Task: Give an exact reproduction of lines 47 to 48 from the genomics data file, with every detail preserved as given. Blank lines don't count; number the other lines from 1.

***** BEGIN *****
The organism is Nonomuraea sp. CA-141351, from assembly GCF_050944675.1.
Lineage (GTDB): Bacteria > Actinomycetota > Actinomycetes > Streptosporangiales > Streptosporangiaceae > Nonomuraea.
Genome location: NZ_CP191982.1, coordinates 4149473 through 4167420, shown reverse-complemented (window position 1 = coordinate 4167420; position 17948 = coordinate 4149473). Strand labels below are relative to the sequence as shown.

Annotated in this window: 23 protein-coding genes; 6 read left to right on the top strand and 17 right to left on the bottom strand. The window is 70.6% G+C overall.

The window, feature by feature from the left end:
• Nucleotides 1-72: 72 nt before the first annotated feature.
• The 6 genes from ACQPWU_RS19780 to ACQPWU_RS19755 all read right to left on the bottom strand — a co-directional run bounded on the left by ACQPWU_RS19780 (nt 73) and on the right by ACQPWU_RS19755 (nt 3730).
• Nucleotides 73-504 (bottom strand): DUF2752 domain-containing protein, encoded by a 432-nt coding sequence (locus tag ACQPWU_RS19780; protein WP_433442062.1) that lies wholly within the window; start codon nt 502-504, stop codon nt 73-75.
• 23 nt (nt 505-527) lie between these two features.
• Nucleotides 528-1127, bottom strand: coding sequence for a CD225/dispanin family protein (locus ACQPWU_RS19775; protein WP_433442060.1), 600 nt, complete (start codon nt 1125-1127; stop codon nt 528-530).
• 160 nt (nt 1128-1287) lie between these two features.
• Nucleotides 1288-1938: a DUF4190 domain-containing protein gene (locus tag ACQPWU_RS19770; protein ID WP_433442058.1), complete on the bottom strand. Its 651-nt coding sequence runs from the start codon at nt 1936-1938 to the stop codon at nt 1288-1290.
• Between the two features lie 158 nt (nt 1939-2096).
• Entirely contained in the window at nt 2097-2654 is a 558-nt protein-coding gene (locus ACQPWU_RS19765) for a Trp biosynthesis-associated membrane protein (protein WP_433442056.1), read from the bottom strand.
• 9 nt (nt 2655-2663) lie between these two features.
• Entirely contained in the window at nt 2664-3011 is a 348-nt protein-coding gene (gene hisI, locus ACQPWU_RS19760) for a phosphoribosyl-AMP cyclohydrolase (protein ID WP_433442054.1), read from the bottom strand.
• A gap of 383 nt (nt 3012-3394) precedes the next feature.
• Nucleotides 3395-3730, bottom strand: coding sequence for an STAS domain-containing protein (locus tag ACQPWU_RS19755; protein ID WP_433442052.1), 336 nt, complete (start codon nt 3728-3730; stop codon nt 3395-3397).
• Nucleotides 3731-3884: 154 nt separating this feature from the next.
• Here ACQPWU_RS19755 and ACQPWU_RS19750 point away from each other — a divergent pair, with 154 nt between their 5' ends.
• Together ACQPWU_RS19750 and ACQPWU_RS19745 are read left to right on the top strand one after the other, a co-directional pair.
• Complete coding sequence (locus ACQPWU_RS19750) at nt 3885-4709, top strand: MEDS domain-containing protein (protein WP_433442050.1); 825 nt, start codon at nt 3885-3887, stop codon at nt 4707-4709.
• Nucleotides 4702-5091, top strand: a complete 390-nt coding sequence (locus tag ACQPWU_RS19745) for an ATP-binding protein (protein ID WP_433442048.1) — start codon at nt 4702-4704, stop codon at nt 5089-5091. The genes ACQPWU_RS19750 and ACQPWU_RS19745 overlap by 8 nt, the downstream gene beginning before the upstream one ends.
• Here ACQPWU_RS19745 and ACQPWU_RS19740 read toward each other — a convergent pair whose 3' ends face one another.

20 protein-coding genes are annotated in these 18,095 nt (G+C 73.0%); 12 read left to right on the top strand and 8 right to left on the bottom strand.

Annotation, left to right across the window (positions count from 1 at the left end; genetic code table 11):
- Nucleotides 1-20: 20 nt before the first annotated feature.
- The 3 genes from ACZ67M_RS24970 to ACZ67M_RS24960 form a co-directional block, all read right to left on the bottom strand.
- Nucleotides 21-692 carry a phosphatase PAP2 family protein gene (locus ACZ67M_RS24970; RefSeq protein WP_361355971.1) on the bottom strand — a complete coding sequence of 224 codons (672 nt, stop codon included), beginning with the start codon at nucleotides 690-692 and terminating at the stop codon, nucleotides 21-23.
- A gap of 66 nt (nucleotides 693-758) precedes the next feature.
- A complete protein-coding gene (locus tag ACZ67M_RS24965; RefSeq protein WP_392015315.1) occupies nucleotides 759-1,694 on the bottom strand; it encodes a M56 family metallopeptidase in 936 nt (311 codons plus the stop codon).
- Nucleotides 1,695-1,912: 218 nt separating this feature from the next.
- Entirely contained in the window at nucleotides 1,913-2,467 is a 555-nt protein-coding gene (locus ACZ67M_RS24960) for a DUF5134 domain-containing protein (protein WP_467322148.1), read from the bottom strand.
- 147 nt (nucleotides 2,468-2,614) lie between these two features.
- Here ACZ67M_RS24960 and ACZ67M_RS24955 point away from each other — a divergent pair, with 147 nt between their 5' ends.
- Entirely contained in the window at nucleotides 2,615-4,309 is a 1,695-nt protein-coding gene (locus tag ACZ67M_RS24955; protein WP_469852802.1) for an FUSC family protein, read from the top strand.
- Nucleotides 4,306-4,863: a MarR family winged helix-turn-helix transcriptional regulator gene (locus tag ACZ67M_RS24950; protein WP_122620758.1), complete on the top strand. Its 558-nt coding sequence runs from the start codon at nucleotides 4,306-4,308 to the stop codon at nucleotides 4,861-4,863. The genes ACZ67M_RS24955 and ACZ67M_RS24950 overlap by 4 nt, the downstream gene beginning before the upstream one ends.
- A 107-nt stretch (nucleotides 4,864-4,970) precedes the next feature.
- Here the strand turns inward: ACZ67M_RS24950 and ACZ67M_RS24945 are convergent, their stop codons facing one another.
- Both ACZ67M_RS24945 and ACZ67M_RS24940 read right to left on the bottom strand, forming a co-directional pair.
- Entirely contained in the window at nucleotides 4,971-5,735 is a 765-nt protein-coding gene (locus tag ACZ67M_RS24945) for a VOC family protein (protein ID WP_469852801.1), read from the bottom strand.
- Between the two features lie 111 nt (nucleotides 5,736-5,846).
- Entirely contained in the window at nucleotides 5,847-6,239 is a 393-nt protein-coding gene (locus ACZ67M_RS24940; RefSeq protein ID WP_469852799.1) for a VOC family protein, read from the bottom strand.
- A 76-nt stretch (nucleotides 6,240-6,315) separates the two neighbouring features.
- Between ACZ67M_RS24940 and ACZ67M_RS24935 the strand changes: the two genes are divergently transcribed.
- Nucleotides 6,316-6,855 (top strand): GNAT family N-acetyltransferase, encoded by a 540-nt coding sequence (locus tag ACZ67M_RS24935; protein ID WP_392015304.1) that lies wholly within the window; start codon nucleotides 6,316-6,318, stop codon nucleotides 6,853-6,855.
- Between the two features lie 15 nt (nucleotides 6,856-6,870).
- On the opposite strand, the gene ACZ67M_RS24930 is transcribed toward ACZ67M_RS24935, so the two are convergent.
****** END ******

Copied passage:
- Between the two features lie 15 nt (nucleotides 6,856-6,870).
- On the opposite strand, the gene ACZ67M_RS24930 is transcribed toward ACZ67M_RS24935, so the two are convergent.